• Article Four directions only require planning permission in respect of those properties previously occupied by families let to mixed households such as students and young professionals. This could force landlords to neglect this important area; this will push these groups away from the locality.
• Article 4 Directions can affect the type of housing provided in a specific area, moving from young professional housing to those who the council cannot house; this could create a problem with community cohesion and discriminates against groups.
• The trends in future UK housing demographics and changes in welfare, increases the need for HMO housing provision.
• The current lack of available of housing finance and supply of affordable housing, point to a greater need for shared housing in the UK.
• Article 4 Directions also fail to address bad landlords and poor management as they can still operate outside of the law and acceptable standards. .
• As with any other household, those in shared housing are required to behave in a socially acceptable way – planning law does not address this issue. It is aimed at reducing a type of housing in a specific area.
• When considering whether to convert/buy a property, with the intention of creating an HMO, at present owners and potential owners have no way of knowing whether it would breach the councils arbitrary threshold. Therefore, Councils Planning Department’s need to put into place a facility to inform potential buyers before purchase whether converting a certain property into an HMO will breach the threshold. This will then allow people to make informed decisions on future investments.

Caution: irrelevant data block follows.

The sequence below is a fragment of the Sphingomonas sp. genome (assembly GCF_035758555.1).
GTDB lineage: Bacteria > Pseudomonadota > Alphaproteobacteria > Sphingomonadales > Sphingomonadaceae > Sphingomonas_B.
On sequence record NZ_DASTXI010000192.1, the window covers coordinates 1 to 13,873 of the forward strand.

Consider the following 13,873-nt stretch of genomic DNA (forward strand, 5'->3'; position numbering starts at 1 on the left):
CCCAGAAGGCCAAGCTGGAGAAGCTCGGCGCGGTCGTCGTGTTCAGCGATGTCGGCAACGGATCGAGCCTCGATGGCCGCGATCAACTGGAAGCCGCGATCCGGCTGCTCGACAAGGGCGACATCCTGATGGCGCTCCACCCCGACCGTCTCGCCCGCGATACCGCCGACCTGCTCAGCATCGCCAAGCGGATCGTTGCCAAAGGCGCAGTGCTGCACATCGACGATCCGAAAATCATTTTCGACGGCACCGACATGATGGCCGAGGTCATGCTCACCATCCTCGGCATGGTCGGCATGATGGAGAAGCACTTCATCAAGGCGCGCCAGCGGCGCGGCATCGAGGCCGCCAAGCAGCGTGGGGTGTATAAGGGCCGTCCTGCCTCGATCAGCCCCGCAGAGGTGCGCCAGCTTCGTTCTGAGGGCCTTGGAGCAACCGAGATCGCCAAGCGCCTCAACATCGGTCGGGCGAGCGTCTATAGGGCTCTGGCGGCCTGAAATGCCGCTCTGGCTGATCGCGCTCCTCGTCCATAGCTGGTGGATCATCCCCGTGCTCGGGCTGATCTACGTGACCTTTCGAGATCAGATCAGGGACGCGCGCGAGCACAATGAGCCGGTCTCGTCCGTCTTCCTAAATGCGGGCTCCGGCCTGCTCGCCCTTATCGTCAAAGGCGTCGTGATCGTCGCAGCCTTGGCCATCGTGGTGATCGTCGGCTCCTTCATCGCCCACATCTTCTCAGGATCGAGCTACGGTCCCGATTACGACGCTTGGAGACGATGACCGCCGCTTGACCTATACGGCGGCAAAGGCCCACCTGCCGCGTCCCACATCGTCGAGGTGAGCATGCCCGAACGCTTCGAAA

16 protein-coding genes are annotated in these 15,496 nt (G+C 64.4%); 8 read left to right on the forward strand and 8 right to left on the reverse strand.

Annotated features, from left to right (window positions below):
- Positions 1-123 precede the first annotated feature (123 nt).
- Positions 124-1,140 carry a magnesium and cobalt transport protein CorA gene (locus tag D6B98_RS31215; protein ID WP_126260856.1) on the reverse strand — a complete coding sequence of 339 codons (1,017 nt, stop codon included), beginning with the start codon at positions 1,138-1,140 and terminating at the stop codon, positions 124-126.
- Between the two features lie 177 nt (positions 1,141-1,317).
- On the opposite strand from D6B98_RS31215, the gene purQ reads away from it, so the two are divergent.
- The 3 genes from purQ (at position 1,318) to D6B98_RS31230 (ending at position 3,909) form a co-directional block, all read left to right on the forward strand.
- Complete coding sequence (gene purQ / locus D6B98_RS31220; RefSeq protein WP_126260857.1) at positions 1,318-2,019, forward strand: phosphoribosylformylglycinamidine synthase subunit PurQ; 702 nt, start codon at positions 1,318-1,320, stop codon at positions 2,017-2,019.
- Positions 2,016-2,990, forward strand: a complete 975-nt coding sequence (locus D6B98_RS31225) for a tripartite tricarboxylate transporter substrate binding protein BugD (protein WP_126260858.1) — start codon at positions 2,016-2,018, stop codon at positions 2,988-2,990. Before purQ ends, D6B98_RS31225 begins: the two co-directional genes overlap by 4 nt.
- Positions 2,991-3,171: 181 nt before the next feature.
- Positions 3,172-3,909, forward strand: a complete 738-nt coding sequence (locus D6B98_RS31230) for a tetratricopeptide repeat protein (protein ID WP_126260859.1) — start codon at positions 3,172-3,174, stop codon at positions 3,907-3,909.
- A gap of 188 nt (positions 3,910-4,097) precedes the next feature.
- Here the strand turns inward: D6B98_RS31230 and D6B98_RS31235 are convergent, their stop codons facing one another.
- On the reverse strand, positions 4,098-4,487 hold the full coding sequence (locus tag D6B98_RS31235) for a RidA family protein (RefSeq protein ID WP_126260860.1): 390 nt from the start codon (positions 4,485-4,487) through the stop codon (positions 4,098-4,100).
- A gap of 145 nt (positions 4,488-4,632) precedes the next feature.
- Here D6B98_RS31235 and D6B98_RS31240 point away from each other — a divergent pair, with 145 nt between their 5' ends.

• The 2010 Comprehensive Spending Review changed the shared room rate age threshold for Local Housing Allowance from 25 to 35, meaning that single benefit recipients under this age have only been able to access shared housing since 1 January 2012. The Government has estimated that nationally 88,000 extra rooms in HMOs are required due to this change.
• Additional costs associated with the introduction of Article 4 Directions could be transferred through into rent to the tenants, this will increase the costs. (Planning applications associated with Article 4 Directions have no fee, but there are significant costs associated with preparation and justification.)
• There is the potential to create ghost areas as people move, which will have an impact on the local shopping and community infrastructure.
• Student numbers are not expected to increase in the coming years – if anything a small drop is expected. Thus the introduction of many Article 4 Directions has comes at an inappropriate time if it is to stop student numbers increasing in an area.
• There is an increase in demand of the private rented sector by those who have recently graduated and young professionals. The importance of infrastructure links such as transport due to the pressure on wages on recently graduated/ young professionals means that they congregate in certain areas; councils will need to invest in infrastructure such as buses and community infrastructure that will be required if they are to push them further around the locality.